Republican Tax Plan Will Put Money Back Into The Hands of Wisconsin Families
February 8, 2019
[Madison, WI] — Republican lawmakers are working hard to return more money back to Wisconsin’s hard-working middle class families. While Governor Evers still won’t tell us how he’ll fund his competing plan, which includes raising taxes on Wisconsin job creators, Republicans have offered a straightforward plan that will delivers real results.
Check out what they are saying about the Republican middle class tax cut plan here:
From Wisconsin Public Radio: The Republican bill would use existing state funds to fund a cut that would save the average taxpayer $170 a year, according to the Legislature’s nonpartisan budget office. “Political theater aside, we have a great opportunity here to put money back in the hands of those who need it most in our state,” said Rep. Shannon Zimmerman, R-River Falls.
From Milwaukee Journal Sentinel: The $338 million plan would reduce an average married couple’s income taxes by about $300 and heads to the Assembly floor next week…Republican leaders of the finance committee said, “we are delivering a real, middle-class tax cut for Wisconsin families.”
From The Cap Times: The Republican proposal would cut individual income taxes by using a budget surplus to expand the maximum standard deduction by 20.6 percent for single people making less than $127,000 and for joint filers making less than $155,000.
From La Crosse Tribune: Republicans on the Legislature’s budget-writing committee approved the GOP plan Thursday on a party-line 10-3 vote. They touted the plan as far superior to Evers’ proposal, saying there’s no need to raise taxes on manufacturers given the surplus and healthy economy.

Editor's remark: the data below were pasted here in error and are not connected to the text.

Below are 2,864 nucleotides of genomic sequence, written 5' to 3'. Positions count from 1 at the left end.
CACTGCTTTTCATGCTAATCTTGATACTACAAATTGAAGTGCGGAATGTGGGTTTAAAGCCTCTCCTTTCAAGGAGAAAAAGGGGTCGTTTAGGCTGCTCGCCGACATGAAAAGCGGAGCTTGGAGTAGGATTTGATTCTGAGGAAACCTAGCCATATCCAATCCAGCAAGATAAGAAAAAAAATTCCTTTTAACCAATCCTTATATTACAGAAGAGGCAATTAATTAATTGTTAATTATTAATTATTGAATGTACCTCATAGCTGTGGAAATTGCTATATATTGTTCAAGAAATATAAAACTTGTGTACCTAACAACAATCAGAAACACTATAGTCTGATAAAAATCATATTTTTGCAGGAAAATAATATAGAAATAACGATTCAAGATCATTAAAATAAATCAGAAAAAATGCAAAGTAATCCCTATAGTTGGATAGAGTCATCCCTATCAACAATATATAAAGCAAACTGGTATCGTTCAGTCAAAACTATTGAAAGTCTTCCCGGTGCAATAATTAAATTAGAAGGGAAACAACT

From Wisconsin Public Radio: Even with that source of funding, Evers plan still would leave about $375 million of his tax cut unpaid for, meaning it would come out of the state budget’s general fund that pays for other expenses like schools, prisons and health care for low-income residents.
From Wisconsin State Journal: GOP lawmakers, meanwhile, pressed their plan for a similar middle-class tax cut that could get a vote in the Assembly as soon as next week. They aren’t proposing any offsetting increase in taxes, so their cut would draw down the state’s general fund reserves. Its lead sponsor, Assembly Speaker Robin Vos, R-Rochester, hailed the plan while calling Evers’ proposal to cap the manufacturing tax credit a “poison pill” for Republicans. “We are not going to raise taxes — period,” Vos said. “We are not going to raise taxes especially on our job creators when we have a huge budget surplus.”